First Presbyterian Day School

Crusader Chat Blog

Beating the Holiday Rush: A Book Recommendation

Nov 26, 2012

Posted on November 26, 2012 by Meredith Johnson By now, the turkey has been polished off on sandwiches, and nothing is left of the pecan pie but crumbs. The pumpkins have been put away, and the stockings and ornaments pulled out of closets and attics. The Christmas season always starts off fast out of the gate and doesn’t seem to slow down until bowl games are wrapped up and promises are made to only have salads and water for dinner every night. All of a sudden the season is over – a season when we are meant to celebrate God’s Greatest Gift to Us. But a season that is often, sadly, filled with rush and gloom. I wanted to recommend one book that I have loved over the years and that has meant so much to me – Come, Thou Long-Expected Jesus – Experiencing the Peace and Promise of Christmas edited by Nancy Guthrie. One of my favorite Christmas season traditions is to sit with my coffee in the morning (or maybe this year in the afternoon) and read a chapter and reflect on what the words mean in my own life, preparing my heart for Christmas. In her preface, Nancy writes that she often allowed Christmas to “sneak up on her.” I speak for many when I say that is a very common feeling! Her search for Advent readings came up dry, so she “embarked on a sacred adventure of putting such a collection together.” She adapts sermons and essays into four to five page chapters – from Saint Augustine to Charles Spurgeon to Tim Keller and First Presbyterian Church’s own Ligon Duncan. She has also compiled Jesus, Keep Me Near the Cross – Experiencing the Passion and Power of Easter in a similar format. For other books written or edited by Nancy Guthrie, visit http://www.nancyguthrie.com/books/. May you be blessed this Advent season!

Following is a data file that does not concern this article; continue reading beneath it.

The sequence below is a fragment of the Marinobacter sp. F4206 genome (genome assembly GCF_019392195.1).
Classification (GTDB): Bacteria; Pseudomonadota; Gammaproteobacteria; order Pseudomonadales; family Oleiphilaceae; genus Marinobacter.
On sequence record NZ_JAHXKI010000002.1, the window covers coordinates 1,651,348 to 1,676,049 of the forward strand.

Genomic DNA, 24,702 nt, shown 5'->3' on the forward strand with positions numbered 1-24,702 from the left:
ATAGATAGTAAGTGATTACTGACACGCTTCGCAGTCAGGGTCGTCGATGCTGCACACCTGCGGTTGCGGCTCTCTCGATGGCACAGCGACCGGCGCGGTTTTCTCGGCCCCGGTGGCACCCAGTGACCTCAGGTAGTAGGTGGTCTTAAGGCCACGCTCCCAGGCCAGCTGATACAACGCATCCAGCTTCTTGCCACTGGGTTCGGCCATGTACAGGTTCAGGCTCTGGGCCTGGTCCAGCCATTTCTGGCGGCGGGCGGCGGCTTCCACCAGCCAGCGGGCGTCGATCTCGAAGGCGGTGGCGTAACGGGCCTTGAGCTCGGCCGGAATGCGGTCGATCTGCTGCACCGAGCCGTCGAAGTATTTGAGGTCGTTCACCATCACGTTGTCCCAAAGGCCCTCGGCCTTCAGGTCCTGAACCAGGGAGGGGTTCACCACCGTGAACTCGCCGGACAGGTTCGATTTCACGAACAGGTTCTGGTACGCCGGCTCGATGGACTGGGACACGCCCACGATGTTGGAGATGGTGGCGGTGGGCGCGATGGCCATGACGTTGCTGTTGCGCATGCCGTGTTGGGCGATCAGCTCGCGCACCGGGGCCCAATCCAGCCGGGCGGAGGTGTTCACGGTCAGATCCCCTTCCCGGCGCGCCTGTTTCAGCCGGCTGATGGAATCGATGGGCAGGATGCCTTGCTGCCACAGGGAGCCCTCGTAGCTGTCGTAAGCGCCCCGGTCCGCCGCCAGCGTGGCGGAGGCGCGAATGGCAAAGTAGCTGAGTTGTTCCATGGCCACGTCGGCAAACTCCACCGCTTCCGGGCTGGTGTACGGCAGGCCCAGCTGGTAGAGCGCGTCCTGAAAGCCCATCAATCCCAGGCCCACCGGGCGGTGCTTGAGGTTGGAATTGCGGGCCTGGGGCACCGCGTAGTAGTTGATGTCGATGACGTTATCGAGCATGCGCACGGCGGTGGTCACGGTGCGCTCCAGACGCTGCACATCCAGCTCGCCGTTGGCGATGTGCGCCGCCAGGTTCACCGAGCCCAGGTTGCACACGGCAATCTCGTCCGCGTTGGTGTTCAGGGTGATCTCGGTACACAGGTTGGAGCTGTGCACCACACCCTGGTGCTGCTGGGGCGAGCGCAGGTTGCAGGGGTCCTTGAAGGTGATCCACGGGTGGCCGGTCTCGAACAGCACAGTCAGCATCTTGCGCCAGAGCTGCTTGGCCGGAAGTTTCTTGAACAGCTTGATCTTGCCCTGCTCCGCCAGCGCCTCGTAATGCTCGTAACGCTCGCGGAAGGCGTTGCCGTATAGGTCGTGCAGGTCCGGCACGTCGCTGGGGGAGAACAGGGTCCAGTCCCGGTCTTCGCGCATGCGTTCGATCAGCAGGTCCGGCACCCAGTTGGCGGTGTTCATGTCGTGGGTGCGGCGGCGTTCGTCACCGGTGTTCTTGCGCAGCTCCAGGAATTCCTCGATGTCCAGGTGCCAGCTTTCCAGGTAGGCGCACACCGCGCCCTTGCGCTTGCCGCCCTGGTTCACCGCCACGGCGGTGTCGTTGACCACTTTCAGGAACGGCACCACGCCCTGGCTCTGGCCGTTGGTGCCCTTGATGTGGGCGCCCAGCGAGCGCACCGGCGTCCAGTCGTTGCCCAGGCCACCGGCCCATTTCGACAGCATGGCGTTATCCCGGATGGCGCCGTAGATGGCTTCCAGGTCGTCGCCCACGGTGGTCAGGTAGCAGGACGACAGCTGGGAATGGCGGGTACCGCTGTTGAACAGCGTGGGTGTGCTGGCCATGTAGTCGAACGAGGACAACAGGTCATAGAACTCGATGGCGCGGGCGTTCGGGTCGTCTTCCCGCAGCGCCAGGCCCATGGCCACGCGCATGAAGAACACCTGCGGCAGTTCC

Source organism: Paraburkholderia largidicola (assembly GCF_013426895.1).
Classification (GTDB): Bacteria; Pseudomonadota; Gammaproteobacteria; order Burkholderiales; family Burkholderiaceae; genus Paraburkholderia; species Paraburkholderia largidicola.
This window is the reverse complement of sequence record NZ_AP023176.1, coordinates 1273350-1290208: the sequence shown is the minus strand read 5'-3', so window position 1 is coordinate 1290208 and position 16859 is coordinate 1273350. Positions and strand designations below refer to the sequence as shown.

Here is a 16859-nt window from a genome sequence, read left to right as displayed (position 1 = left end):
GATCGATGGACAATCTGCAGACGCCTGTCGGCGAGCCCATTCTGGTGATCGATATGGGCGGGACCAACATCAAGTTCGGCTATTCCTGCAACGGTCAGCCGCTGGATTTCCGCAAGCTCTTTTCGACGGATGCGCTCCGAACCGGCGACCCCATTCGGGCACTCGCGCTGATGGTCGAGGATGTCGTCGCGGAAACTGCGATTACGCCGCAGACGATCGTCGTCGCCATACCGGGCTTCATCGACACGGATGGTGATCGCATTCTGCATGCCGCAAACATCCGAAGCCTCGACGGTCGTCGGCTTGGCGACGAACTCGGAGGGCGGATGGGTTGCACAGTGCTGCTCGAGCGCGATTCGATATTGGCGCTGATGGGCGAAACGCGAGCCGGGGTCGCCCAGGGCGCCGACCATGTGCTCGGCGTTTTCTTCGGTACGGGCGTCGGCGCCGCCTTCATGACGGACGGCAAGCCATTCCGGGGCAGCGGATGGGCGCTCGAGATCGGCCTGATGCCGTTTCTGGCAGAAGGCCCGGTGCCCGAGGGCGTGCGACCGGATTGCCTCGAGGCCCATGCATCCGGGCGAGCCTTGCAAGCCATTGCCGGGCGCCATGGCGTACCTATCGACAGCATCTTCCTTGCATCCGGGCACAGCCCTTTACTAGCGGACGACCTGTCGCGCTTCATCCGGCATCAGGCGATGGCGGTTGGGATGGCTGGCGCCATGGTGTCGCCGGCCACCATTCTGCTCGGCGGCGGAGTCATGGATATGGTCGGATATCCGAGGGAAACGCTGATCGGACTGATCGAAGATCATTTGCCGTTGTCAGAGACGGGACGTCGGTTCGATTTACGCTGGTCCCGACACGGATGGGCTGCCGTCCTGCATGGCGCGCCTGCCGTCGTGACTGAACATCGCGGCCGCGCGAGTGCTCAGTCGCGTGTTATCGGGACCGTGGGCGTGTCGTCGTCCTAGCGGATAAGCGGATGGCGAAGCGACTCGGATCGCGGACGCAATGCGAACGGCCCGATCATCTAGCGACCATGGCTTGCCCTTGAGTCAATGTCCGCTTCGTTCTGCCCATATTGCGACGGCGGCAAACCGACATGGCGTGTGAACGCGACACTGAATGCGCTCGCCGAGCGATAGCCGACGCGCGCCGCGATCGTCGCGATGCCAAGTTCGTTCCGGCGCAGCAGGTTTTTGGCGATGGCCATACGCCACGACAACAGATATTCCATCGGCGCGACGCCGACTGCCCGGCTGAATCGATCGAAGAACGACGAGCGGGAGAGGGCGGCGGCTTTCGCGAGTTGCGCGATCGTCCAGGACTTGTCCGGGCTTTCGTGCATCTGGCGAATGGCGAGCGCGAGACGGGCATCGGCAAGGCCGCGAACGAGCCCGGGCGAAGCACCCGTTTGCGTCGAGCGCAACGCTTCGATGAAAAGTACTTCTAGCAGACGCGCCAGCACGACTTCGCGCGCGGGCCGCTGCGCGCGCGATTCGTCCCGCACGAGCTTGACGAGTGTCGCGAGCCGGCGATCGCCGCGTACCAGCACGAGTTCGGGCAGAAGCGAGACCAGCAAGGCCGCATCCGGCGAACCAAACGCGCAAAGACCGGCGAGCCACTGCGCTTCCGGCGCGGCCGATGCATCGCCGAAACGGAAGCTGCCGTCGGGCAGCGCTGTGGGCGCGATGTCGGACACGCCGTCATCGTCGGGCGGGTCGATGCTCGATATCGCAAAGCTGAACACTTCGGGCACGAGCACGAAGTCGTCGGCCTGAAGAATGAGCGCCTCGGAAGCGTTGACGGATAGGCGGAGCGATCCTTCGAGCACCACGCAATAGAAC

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Sometimes What Seems Obvious ISN’T!

Nov 12, 2012

Posted on November 12, 2012 by Kathy Henley Most teachers would agree that “How can I help my child at home?” is one of the most often asked questions we receive.  Education studies reveal that homework problems are often simply the result of poor study habits. While that point may seem obvious, what may not be as obvious to parents is that most children, learning disabled or not, need to have these skills specifically modeled and taught to them.   Organization, sequential thinking, and time management skills are often quite difficult for children (and a challenge for many adults!) so teaching your child these skills is truly a gift! Most parents, at one time or another, have dealt with a worried child who felt unprepared the night before a test or a big project is due. This can be very stressful for everyone! Here are a few tips for developing good organizational habits and study skills: Identify a location for homework/study that is free of distractions. Teach your child to gather all needed materials and organize them. Help your child develop a sequential plan (steps) and a timeline for completing projects. Teach your child to check all assignments for accuracy and completion. Consider a folder or pocket organizer for homework that needs to be turned in. Remind your child that it is fine to ask for help when it is needed! The time you spend with your children in the development of good study habits is an important investment in their academic future.  Keep up the good work!

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